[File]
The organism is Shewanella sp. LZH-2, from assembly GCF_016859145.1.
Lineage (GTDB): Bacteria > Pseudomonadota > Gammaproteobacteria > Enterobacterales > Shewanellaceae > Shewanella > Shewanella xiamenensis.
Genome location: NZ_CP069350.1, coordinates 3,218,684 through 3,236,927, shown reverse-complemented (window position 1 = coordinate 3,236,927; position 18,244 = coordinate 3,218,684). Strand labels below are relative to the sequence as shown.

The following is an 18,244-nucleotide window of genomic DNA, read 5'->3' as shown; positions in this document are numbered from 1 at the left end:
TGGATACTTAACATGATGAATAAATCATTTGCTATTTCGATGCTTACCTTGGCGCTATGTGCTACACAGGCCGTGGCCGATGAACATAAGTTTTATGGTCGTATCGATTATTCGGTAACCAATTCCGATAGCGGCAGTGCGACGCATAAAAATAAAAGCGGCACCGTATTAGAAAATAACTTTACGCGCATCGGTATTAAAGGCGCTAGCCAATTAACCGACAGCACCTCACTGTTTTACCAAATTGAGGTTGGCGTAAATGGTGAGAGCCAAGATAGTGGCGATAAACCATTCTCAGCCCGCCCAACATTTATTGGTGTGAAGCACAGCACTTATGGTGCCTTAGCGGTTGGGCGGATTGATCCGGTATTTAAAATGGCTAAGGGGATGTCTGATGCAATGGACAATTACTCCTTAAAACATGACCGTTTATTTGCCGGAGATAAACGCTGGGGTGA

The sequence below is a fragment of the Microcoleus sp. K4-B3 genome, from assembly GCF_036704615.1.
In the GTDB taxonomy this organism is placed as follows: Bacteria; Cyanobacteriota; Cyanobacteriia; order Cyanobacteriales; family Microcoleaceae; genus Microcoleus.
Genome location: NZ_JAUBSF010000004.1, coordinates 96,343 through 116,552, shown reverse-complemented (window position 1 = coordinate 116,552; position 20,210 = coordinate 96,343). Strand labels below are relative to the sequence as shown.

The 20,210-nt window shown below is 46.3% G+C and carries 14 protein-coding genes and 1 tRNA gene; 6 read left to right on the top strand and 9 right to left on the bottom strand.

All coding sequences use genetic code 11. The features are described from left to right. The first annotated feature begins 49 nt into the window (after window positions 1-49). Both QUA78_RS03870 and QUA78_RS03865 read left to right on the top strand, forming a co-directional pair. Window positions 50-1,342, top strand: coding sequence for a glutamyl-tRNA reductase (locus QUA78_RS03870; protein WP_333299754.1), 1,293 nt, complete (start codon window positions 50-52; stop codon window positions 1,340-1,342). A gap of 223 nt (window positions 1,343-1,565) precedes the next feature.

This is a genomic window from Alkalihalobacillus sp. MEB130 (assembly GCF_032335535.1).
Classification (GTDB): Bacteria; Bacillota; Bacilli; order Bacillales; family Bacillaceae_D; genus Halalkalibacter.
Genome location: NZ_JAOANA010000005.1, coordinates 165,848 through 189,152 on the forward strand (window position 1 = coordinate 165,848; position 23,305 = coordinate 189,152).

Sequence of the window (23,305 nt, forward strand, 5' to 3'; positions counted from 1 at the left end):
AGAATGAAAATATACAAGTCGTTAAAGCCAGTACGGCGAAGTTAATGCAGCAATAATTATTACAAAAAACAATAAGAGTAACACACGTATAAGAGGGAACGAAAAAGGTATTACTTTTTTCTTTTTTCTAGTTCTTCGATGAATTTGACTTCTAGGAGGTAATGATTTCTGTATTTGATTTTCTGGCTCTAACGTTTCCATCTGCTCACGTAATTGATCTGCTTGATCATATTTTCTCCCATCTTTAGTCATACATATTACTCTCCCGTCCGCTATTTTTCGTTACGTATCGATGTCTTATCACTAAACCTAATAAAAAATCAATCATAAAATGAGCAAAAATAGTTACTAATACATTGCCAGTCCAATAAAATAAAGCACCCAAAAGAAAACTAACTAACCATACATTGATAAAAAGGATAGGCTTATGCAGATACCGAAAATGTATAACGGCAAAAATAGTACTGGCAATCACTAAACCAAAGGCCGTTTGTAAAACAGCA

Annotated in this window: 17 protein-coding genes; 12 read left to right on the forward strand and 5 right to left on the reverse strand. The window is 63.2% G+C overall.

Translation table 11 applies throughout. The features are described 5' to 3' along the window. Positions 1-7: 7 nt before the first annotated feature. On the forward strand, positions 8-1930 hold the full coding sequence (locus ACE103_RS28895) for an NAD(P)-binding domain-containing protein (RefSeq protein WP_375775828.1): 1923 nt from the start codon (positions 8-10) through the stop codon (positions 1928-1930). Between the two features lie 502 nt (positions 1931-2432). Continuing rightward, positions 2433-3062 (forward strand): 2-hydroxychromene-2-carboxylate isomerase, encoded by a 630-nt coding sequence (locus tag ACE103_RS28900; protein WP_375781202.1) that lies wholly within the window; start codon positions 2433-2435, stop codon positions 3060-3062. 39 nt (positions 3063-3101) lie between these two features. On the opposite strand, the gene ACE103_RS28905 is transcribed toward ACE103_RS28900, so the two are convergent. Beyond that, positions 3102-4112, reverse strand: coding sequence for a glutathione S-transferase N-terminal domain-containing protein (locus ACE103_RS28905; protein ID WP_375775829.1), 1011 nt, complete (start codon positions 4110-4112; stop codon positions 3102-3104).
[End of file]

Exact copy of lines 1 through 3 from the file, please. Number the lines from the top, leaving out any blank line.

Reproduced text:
The organism is Shewanella sp. LZH-2, from assembly GCF_016859145.1.
Lineage (GTDB): Bacteria > Pseudomonadota > Gammaproteobacteria > Enterobacterales > Shewanellaceae > Shewanella > Shewanella xiamenensis.
Genome location: NZ_CP069350.1, coordinates 3,218,684 through 3,236,927, shown reverse-complemented (window position 1 = coordinate 3,236,927; position 18,244 = coordinate 3,218,684). Strand labels below are relative to the sequence as shown.